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InformationVisitor Information:
CairnGorm Mountain Ltd.
Tel: 01479 861261.
info@cairngormmountain.org
Grid Ref: NH 990 060
www.cairngormmountain.org
Opening Hours
Admission
Accessibility
Order tickets from 365ticketsscotland.com
Departing the Base Station
Departing the Base Station

Eight miles south east of Aviemore and high on the northern flank of Cairn Gorm lies the CairnGorm Mountain Railway. This funicular railway runs for two kilometers through the Cairngorm ski area. In doing so it climbs 460m to the Ptarmigan top station, 150m below the summit of the mountain.

Train En Route
Train En Route
Mid Point Crossover
Mid Point Crossover
Looking Down from Midway
Looking Down from Midway
Base Station Interior
Base Station Interior
Exhibition Area
Exhibition Area
Shop
Shop
The Bar
The Bar

The Cairngorm plateau, mostly above 4,000ft in height, is one of the most rare and fragile environments in Scotland. However, Cairn Gorm's northern corries of Coire Cas and Coire na Ciste have been the location for extensive ski-related development since the opening of the White Lady chairlift here on 23 December 1961.

Until 2001, visitors made use of a chairlift operating all year round that carried them in two stages up to the Ptarmigan Restaurant. As a result the area benefitted from the year-round business that went with being a major ski centre as well as a summer attraction; but the mountain suffered from the high levels of pedestrian traffic resulting from such easy access.

In Summer 1999 work started on the construction of the CairnGorm Mountain Railway and this opened for business on 23 December 2001, 40 years to the day after the opening of the original chair lift.

The railway is operated very differently in winter and summer. In winter the priority is to get skiers up the hill, so the train takes just five minutes to cover the 2km between the two stations, and each train can carry up to 120 skiers. An important feature is the train's ability to operate in winds of up to 75mph. This is a vast improvement on the 25-30mph wind speed limits of the old chair lifts, which meant that they had to stop running on up to 40% of winter days.

Base Station
Base Station
Viewing Terrace
Viewing Terrace
The View from the Terrace
The View from the Terrace
...And from the Restaurant
...And from the Restaurant
Train From Below
Train From Below

In summer the journey is part of the experience and the train takes up to 60 passengers to the top station at a lower speed to give you a chance to enjoy the views, especially to the north. This is helped by the airy feel to the large carriages, each of which measures 10.5m long and 3.2m wide, and by the panoramic windows on the sides and the roof of the trains.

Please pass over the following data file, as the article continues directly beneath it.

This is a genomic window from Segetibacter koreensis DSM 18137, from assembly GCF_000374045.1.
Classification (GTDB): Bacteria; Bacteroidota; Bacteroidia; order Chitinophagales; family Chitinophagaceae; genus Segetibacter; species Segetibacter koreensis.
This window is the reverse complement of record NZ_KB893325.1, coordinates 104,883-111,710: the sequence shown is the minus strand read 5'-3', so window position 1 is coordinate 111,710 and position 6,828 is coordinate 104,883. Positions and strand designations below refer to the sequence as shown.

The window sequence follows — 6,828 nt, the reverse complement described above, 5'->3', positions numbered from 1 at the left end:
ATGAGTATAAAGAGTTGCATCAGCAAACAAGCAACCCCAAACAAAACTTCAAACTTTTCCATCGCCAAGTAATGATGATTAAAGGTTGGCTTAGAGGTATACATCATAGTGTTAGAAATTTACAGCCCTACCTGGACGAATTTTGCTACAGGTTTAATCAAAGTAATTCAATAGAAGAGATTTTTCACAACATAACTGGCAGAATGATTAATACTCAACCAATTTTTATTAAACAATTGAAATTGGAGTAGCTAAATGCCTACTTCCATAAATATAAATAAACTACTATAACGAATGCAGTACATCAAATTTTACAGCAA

If the operation of the trains is different in winter and summer, the function and operation of the Ptarmigan top station is even more so. In winter this is the upper focus for many of the ski runs, and somewhere to replace all those lost calories. In summer the Ptarmigan itself is the destination. In order to prevent damage to the mountain and danger to the visitors, you can only ascend on the CairnGorm Mountain Railway in summer on the basis that exit from the top station building housing the exhibition, shop, restaurant, viewing terrace etc. to the surrounding mountain is not allowed. The only exception to this is as part of one of the small guided groups which began operating in 2010.

Visitors wishing to climb the mountain independently do so from the car park at the base station, at a height of 630m. And for the more conservative, or less experienced, three waymarked walks have been provided within Coire Cas, one of which is suitable for wheelchair users. It is possible to climb the mountain on foot, and then use the railway to descend.

The Ptarmigan is made up of five main areas. The first is the top station for the funicular itself. This looks down into the tunnel in which the train hides from view for the top 250m of its run. Visitors move from there into the large and extremely impressive Mountain Exhibition, an effective and informative evocation of the mountain environment, even for those of us with short attention spans. On the floor above is a large shop which provides an interesting and certainly very different alternative to Aviemore's facelifted shops.

The core of the Ptarmigan is the large split-level restaurant complete with bar and stunning panoramic views. Here you can have lunch while admiring those views: or reserve a table for one of the evening dinners available from Thursday to Sunday in summer. You can even get married here. The best views, and perhaps the best reason to use the CairnGorm Mountain Railway, is the large viewing terrace placed across the north side of the Ptarmigan. This gives wide views to the north, and allows a real feel for the mountain without having any impact on it.

So, is the CairnGorm Mountain Railway a good thing for the Cairngorms? Well it has certainly resulted in an improved service for skiers. And with new direct and indirect jobs it has provided have certainly been good for the economy of the area.

But what about the controversy that preceded it? We have three reasons for believing that the funicular is likely to have a positive rather than a negative effect on the area. First, although construction did cause disturbance to the mountain, this has since been repaired. And second, after the building of the funicular the number of people walking on the summit plateau in summer dropped by over two thirds.

And third? Not an environmental argument, but a lady in a wheelchair enjoying the view from the restaurant reminded us that the funicular's high level of accessibility has opened the enjoyment of the high mountain environment to many people who could never experience it any other way.

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